Howard, Benjamin C. (Benjamin Chew) (1791-1872) Report of the decision of the Supreme Court of the United States, and the opinions of the judges thereof, in the case of Dred Scott versus John F. A. Sandford. December term, 1856. - Howard, Benjamin Chew (1791-1872) - The Gilder Lehrman Institute of American History
Front Cover. First edition. Printed by Cornelius Wendell. Bound with paper and string.
Title: Howard, Benjamin C. (Benjamin Chew) (1791-1872) Report of the decision of the Supreme Court of the United States, and the opinions of the judges thereof, in the case of Dred Scott versus John F. A. Sandford. December term, 1856.
Description: Front Cover. First edition. Printed by Cornelius Wendell. Bound with paper and string.
Creator: Howard, Benjamin Chew (1791-1872)
Location: Washington, D.C.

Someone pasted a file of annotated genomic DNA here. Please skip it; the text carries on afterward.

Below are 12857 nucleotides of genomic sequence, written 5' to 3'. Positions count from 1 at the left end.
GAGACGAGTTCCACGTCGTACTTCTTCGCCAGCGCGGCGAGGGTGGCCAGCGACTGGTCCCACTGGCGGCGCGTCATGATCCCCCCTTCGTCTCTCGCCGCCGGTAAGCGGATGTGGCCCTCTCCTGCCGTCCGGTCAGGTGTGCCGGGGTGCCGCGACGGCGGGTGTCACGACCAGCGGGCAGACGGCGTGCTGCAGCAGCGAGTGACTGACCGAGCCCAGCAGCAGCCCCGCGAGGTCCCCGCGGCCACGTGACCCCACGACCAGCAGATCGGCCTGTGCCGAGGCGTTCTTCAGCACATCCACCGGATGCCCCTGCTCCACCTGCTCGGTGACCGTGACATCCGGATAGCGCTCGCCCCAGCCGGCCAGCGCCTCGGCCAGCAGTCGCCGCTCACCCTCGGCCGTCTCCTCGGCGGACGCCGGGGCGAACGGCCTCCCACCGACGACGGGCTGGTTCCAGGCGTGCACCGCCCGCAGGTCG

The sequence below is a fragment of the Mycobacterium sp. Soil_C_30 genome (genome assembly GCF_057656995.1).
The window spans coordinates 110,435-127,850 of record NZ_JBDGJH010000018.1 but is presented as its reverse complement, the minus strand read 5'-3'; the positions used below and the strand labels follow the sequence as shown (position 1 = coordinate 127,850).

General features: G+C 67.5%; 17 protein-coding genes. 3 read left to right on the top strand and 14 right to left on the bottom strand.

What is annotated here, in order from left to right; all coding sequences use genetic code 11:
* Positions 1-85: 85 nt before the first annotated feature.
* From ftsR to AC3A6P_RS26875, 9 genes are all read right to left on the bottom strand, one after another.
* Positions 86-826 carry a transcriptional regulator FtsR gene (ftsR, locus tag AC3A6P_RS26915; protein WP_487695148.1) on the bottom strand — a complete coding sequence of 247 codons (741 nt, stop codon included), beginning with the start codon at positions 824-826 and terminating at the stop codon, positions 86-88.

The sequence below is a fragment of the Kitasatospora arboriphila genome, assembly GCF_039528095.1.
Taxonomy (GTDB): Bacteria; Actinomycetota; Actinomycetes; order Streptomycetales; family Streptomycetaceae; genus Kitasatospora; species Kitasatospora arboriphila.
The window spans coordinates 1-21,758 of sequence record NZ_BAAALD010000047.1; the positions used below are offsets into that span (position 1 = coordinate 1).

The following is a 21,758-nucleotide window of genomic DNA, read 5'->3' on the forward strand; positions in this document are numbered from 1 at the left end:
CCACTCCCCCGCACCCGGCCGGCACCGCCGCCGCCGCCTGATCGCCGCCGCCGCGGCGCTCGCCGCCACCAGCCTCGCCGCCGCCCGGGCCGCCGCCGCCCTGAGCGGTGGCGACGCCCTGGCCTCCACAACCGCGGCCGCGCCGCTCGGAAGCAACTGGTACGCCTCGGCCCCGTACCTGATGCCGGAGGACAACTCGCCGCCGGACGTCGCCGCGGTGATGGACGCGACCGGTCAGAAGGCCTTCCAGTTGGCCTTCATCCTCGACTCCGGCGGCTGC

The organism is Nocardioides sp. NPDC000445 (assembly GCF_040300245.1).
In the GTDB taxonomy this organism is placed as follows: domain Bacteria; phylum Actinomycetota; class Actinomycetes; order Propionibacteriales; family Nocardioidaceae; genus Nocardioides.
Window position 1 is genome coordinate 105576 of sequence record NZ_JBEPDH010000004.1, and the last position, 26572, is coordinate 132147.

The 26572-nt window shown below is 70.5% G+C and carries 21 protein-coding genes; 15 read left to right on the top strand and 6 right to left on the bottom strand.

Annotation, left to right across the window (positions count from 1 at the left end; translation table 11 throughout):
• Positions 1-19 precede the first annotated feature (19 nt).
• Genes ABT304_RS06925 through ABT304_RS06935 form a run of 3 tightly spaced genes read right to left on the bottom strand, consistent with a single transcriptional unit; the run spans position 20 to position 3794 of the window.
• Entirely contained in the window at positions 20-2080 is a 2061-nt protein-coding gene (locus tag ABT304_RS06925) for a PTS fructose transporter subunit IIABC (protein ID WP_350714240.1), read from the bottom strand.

Transcript: ...In the opinion of the Court the legislation and histories of the times, and the language used in the Declaration of Independence, show that neither the class of persons who had been imported as slaves nor their descendants, whether they had become free or not, were then acknowledged as a part of the people nor intended to be included in the general words used in that memorable instrument.... They had for more than a century before been regarded as beings of an inferior order and altogether unfit to associate with the white race, either in social or political relations; and so far inferior that they had no rights which the white man was bound to respect; and that the Negro might justly and lawfully be reduced to slavery for his benefit... And upon a full and careful consideration of the subject, the Court is of opinion that, upon the facts stated in the plea in abatement, Dred Scott was not a citizen of Missouri within the meaning of the Constitution of the United States and not entitled as such to sue in its courts.... The act of Congress, upon which the plaintiff relies, declares that slavery and involuntary servitude, except as a punishment for crime, shall be forever prohibited in all that part of the territory ceded by France, under the name of Louisiana, which lies north of thirty-six degrees thirty minutes north latitude and not included within the limits of Missouri... it is the opinion of the Court that the act of Congress which prohibited a citizen from holding and owning property of this kind in the territory of the United States north of the line therein mentioned is not warranted by the Constitution and is therefore void; and that neither Dred Scott himself, nor any of his family, were made free by being carried into this territory; even if they had been carried there by the owner with the intention of becoming a permanent resident.